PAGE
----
Unboxing the HTC Vive Pre, and the Small Tweaks Needed for the Consumer Version

by Will Mason • March 7th, 2016

So we had two HTC Vive Pre’s arrive at the offices today ahead of the opening of the Upload Collective on March 15th and we decided to shoot a little unboxing video to show you what comes with the device, and also to outline some of our minor concerns with it.

On the inside of the rather large box that the Vive Pre ships in, are four separate packages containing the various pieces of the kit. In the first box inside our package we opened the headset itself along with an HDMI cord, USB cord and the video box that the cords pass through. In addition to all the necessary cords and the headset itself we also got a pair of in ear headphones with a push to talk button, and a second facial gasket that is more accommodating for glasses wearers.

One thing that we noticed on the HTC Vive Pre itself was a removable top piece that exposes the device connections, including an open USB port. We have experimented with it and can confirm that it can be used to power peripheral devices, like Leap Motion.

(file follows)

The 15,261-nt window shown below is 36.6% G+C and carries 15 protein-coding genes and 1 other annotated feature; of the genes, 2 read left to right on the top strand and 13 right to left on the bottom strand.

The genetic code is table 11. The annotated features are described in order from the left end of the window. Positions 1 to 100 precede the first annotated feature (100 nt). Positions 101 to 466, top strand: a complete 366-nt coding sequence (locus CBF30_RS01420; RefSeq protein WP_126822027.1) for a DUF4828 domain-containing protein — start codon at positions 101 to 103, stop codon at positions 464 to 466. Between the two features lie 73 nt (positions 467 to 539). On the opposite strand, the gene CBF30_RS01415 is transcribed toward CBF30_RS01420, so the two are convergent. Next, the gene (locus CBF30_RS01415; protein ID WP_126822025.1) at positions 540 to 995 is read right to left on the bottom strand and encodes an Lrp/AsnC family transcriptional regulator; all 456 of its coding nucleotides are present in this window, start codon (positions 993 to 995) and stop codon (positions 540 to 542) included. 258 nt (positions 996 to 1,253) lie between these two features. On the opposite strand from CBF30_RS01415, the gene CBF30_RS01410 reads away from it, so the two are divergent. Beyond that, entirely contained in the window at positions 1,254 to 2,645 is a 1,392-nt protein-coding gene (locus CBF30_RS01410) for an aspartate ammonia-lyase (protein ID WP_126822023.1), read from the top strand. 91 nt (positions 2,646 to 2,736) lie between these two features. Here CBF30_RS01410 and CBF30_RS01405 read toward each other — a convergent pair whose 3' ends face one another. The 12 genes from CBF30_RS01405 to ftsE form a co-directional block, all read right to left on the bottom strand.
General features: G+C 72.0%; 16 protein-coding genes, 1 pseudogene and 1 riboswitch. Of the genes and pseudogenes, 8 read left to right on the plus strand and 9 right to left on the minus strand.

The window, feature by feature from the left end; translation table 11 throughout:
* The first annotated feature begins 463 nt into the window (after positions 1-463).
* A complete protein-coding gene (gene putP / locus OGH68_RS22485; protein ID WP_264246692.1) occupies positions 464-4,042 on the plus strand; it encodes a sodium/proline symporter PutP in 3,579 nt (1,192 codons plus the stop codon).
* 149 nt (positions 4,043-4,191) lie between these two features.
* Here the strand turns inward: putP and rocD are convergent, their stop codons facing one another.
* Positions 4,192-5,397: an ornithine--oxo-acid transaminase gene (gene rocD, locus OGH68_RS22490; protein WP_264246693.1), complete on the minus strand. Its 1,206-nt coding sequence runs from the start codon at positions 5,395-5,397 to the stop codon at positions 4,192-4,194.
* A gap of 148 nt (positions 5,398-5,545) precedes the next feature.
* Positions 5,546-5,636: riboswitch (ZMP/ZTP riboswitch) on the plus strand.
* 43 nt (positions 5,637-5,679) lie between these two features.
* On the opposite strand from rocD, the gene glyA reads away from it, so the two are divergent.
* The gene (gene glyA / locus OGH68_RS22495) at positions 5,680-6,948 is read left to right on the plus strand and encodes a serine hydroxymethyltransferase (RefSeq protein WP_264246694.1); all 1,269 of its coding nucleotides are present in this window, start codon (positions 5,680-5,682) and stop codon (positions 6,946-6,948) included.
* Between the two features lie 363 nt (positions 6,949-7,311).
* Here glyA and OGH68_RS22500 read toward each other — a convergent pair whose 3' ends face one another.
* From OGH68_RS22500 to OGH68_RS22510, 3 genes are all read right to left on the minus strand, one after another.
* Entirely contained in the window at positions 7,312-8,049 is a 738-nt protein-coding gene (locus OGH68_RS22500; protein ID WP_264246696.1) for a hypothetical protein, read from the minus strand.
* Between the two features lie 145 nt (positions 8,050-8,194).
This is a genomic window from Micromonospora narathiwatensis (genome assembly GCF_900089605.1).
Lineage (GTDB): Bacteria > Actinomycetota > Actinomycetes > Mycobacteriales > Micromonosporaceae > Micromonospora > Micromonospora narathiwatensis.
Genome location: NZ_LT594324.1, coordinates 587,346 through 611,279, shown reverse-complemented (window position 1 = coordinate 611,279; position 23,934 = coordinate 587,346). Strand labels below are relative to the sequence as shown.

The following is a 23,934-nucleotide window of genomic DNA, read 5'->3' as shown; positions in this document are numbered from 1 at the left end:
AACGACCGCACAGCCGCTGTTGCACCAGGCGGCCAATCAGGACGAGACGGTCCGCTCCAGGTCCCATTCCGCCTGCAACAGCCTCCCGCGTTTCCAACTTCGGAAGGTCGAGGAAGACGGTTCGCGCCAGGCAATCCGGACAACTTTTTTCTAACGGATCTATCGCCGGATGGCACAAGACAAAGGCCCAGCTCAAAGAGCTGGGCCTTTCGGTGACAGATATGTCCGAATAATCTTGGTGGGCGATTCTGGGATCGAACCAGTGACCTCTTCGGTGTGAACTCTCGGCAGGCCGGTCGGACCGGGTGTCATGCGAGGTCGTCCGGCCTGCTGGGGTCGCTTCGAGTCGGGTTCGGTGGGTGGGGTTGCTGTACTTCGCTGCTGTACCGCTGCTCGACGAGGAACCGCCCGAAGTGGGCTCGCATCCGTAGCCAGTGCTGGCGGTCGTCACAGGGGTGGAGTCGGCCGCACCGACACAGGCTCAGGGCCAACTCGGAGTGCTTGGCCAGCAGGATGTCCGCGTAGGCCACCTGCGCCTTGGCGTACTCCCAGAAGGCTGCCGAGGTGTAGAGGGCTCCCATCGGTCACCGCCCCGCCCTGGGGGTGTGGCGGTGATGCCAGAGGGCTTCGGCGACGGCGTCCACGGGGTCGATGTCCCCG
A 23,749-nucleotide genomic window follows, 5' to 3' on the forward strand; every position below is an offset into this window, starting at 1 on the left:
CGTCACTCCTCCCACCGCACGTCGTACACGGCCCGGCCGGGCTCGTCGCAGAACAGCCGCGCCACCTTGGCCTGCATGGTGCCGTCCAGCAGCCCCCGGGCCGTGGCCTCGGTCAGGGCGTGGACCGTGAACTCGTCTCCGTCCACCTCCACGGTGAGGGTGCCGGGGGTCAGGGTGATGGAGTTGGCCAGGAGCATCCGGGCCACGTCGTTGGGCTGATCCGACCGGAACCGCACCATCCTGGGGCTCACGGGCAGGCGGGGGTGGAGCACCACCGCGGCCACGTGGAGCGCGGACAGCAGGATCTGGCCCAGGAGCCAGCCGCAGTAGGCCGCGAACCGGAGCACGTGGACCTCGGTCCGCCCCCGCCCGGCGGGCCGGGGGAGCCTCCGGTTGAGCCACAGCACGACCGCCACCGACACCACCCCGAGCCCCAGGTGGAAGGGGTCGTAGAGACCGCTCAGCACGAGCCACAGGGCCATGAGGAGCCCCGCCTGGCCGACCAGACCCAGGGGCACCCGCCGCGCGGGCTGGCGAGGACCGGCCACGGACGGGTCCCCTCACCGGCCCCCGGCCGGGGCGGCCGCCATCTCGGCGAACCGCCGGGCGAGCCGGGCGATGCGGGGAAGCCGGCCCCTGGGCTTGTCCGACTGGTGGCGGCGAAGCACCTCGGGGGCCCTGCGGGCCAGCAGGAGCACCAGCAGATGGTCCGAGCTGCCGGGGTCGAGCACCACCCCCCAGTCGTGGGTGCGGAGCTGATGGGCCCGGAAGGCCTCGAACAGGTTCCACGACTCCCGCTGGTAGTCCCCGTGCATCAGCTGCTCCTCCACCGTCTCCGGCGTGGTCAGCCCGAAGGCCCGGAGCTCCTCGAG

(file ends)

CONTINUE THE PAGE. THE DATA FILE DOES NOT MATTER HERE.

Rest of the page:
The other boxes contain the two Vive controllers and their USB power cords and the two light house basestations with their power cords and sync cable.

The HTC Vive Pre is not a final version of the hardware, and as such these cannot be considered judgements on the version that ships to consumers April 5th. That said, we have been playing around with a Vive for the last few days and there are a few things we see that we would love to see addressed about the hardware in an ideal world.

During the setup in my house, one of the first things I noticed was that the power cables for the Lighthouse stations are a bit too short for mounting them in the corners of your ceiling unless you have an outlet directly below. Measuring them they came out to 101 inches (8.4 feet) long each. For my apartment, I had to find an extension cable stretched across the floor to reach the power, creating a tripping hazard – as well as ugly clutter. A longer power cable might help prevent this a bit.

One of the other things that makes this an issue is the size of the AC adapter on the power cords. The power cords for both the base stations and the headset have large horizontally oriented AC adapters that have a tendency to occupy multiple outlets. When you are using a grounded power strip for your computer and have a number of powered peripheral devices, every outlet slot counts. It would be nice to see these redesigned slightly to be more accommodating for space.

Overall the Vive Pre is a fantastic piece of hardware, and despite the large box and number of peripherals it is fairly easy to setup – doing it in a way that doesn’t turn your room into a cord jungle takes a bit more finesse but we will get to that in another article.

 

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